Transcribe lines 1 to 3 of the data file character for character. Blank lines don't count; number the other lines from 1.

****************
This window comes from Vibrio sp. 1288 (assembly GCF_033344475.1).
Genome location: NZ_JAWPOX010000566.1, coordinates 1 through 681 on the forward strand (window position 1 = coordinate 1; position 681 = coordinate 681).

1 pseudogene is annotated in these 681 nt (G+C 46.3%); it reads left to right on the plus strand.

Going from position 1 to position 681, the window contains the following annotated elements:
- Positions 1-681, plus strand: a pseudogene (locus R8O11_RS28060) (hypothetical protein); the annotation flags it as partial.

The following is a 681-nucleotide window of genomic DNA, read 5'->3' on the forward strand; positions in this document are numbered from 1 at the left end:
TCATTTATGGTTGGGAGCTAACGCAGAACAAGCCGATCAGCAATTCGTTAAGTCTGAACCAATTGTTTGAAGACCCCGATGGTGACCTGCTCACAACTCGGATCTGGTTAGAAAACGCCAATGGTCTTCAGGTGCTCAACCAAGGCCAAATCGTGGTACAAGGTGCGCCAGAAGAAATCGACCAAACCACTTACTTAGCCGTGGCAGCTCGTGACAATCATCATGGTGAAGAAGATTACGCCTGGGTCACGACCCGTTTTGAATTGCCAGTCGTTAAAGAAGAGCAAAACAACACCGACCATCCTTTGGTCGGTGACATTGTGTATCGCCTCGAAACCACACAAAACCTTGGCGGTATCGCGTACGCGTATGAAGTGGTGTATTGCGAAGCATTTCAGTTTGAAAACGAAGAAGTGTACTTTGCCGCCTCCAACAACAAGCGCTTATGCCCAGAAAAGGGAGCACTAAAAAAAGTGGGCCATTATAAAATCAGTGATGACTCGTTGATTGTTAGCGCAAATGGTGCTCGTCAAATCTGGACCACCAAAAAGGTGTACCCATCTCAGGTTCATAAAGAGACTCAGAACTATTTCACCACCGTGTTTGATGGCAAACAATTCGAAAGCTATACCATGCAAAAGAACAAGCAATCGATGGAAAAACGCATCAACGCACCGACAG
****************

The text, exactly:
This window comes from Vibrio sp. 1288 (assembly GCF_033344475.1).
Genome location: NZ_JAWPOX010000566.1, coordinates 1 through 681 on the forward strand (window position 1 = coordinate 1; position 681 = coordinate 681).

1 pseudogene is annotated in these 681 nt (G+C 46.3%); it reads left to right on the plus strand.